Few matches are destined to be remembered forever by all those who were lucky enough to watch them live. The first derby of the Ruhr Valley for this season is one of them. Arguably the best match in the history of the greatest rivalry in German football, a match with so many changes in score and feelings, it will also be remembered for some interesting tactical decisions by the two coaches.
Both teams started with a 3-man defence, with Schalke playing in a 3-4-3 formation and Dortmund in something more like a 3-4-2-1.
Schmelzer was one of the 3 in the back for Dortmund, with Pulisic playing in a right full-back position – Guerreiro was on the left side. Apparently, Peter Bosz tried to take advantage of the skills that Yarmolenko showed when he played in a more central position in some of the recent matches. He brought the Ukrainian and Gotze close to Aubameyang and left Pulisic and Guerreiro occupy the flanks.
We have mentioned in previous pieces that Bosz seemed unwilling to proceed to a plan-b, since his team has collapsed during the last one and a half month, but he finally decided to try something different here.
And it worked perfectly for the first 30 minutes of the match, were his side demolished their opponents, gaining a massive 4-0 lead before the break.
When Weigl is the defensive midfielder for Dortmund, he is usually the man to receive the first pass from defenders to start the build-up. Knowing that Tedesco tried to cut the lanes towards the young German, leading Dortmund to play from the flanks.
Having two left-backs together meant that the Yellows were playing from the left side more often than not. Schalke didn’t only have a problem from their right side defensive wise, but they would also leave huge spaces in their left, were Pulisic was ready to produce his magic – the first goal came from such a situation.
Dortmund found extreme pace after that and added three more goals within the next 13 minutes.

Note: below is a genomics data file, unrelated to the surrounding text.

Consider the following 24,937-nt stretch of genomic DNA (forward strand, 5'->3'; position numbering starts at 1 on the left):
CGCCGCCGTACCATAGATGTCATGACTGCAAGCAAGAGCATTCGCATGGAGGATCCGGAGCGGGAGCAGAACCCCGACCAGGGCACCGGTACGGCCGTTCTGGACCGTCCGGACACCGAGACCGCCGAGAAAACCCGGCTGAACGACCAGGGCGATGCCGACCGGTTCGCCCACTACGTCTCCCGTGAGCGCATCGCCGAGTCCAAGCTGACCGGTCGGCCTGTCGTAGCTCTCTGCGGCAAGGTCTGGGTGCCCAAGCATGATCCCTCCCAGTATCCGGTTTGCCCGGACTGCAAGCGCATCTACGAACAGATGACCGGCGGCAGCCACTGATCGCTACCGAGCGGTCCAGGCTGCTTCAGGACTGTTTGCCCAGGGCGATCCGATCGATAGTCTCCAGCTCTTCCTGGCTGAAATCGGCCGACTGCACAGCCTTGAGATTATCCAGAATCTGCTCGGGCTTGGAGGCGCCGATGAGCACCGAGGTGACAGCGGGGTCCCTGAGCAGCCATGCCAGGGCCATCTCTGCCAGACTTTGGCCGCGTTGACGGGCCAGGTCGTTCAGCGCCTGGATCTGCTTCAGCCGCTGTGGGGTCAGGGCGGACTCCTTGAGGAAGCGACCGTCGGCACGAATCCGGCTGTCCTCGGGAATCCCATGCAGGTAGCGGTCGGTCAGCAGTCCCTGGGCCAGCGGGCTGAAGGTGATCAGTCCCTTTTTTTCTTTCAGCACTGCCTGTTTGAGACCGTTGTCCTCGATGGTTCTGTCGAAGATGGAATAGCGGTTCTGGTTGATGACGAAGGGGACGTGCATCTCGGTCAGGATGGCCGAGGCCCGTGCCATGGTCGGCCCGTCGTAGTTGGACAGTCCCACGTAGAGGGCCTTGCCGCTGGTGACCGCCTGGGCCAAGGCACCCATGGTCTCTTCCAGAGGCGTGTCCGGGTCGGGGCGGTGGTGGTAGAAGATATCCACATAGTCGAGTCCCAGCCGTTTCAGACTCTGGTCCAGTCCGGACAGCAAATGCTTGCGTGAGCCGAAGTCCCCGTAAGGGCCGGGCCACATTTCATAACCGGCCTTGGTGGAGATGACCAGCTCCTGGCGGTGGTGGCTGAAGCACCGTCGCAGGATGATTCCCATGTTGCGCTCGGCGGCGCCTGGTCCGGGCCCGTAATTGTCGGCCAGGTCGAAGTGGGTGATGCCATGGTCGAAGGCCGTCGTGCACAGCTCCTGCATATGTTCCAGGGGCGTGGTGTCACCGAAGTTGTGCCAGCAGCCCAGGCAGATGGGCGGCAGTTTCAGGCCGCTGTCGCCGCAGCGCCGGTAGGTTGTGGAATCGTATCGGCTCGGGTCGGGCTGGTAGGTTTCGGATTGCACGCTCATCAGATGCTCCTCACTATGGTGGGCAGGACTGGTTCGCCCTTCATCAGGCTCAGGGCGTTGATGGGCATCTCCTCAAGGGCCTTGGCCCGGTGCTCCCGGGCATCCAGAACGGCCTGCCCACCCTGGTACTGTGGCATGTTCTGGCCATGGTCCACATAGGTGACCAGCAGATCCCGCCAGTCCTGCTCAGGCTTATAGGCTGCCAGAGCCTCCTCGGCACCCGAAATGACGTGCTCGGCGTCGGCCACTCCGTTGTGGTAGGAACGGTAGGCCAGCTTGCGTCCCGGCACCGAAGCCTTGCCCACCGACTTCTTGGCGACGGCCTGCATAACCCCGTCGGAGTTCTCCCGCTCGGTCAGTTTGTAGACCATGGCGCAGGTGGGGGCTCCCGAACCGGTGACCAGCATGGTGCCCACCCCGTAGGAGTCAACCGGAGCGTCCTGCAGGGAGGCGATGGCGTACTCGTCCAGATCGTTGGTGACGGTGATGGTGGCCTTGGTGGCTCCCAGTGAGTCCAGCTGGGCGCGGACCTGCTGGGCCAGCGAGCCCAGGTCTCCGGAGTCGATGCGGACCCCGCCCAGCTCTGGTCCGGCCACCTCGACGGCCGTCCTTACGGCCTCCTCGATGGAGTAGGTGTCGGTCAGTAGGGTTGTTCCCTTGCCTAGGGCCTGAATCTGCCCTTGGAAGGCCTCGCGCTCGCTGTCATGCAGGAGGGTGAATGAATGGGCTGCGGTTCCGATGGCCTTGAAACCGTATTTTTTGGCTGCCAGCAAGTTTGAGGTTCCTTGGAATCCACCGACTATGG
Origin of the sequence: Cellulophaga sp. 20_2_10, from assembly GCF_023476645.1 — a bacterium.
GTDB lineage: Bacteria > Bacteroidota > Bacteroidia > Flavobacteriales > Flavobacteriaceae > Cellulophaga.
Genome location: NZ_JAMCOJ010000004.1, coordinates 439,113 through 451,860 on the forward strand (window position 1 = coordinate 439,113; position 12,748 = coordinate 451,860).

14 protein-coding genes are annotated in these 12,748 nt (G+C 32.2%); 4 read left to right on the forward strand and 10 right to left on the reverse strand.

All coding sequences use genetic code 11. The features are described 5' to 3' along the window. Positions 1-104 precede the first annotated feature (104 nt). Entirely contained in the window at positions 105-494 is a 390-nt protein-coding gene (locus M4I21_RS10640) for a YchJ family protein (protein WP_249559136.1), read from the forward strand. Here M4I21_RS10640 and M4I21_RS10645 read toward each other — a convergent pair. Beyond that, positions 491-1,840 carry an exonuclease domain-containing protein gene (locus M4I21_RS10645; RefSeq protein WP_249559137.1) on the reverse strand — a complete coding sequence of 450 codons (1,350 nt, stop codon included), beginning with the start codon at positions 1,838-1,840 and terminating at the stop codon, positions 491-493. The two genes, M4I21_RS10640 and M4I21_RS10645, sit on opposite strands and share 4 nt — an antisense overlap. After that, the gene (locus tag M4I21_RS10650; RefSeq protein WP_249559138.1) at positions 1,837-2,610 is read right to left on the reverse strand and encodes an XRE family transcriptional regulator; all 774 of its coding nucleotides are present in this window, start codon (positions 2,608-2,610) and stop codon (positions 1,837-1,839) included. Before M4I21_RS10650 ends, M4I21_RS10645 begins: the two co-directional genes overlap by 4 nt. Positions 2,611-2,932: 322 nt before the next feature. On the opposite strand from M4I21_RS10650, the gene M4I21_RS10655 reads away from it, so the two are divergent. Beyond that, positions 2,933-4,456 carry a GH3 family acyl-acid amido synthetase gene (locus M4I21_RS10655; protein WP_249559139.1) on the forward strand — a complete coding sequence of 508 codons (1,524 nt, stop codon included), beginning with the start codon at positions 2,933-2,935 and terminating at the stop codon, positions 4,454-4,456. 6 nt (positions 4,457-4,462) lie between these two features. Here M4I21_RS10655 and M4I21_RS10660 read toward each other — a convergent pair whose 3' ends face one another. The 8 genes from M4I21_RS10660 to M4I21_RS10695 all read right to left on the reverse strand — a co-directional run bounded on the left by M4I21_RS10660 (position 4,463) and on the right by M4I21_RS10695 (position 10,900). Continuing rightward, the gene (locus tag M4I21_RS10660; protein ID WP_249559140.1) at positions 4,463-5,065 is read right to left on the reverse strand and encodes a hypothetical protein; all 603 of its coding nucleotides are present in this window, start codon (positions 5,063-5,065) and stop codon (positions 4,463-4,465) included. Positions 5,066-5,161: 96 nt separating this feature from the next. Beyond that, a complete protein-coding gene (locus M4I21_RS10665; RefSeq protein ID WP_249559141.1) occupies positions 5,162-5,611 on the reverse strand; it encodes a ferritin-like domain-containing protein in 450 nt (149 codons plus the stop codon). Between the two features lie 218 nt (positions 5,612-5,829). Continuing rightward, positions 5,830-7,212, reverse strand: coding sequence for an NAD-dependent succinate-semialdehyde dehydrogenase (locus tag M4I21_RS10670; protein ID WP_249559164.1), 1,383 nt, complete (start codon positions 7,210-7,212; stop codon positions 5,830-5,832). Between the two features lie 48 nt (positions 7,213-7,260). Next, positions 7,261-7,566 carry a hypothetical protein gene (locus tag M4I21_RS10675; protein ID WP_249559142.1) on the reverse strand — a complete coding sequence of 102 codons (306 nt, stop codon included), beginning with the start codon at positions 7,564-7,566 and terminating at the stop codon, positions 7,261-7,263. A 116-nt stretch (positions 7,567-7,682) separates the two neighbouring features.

It wasn’t that they produced more good chances than usual, but this time they were as cynical as they should in order to convert them.
Tedesco wanted to avoid a historical thrashing, thus made some risky movements after his team was trailing by four. Goretzka and Harit were introduced to the game and made their team more solid and disciplined.
With the start of the second-half Schalke showed some signs of life, particularly through aerial success.
Here it is a good moment to remind that we have cited in previous pieces that Dortmund have the tendency to retreat when they take the lead, allowing their opponents to hold possession and gain confidence through it.
Schalke took full advantage of this tendency, which made its appearance once again for Borussia.
Tedesco’s men hit right were Dortmund’s power lied, their left side. Caligiuri, Harit and Goretzka worked brilliantly on that side of the pitch and made Dortmund feel that they had to stay deeper and deeper.
The first two goals for the Blues were a clear indicator of what was to follow. Aubameyang’s red card made things even worse for the Yellows and the inevitable happened at stoppage time, again from a set-piece, again due to Dortmund’s players failing to clear a cross, before aerial-master Naldo head it home, to complete what will be always remembered as one of the games’ greatest comebacks.
One could wonder whether it is wise to attempt any kind of tactical analysis for a match that went from 4-0 to 4-4 in 30 minutes. Sure, it takes some serious effort and thinking from the coaching staff to return from such a deficit, but it would be wrong to overlook the amounts of mental strength and passion that it requires.
When it comes down to this factors, we think Dortmund would surrender any lead against any opponent this time of the season.
Peter Bosz tried something different tactically, but it maybe was very late. Moreover, his team seems to have a major confidence issue. Players don’t trust themselves – and the coach apparently – and it seems impossible to turn things around anytime soon.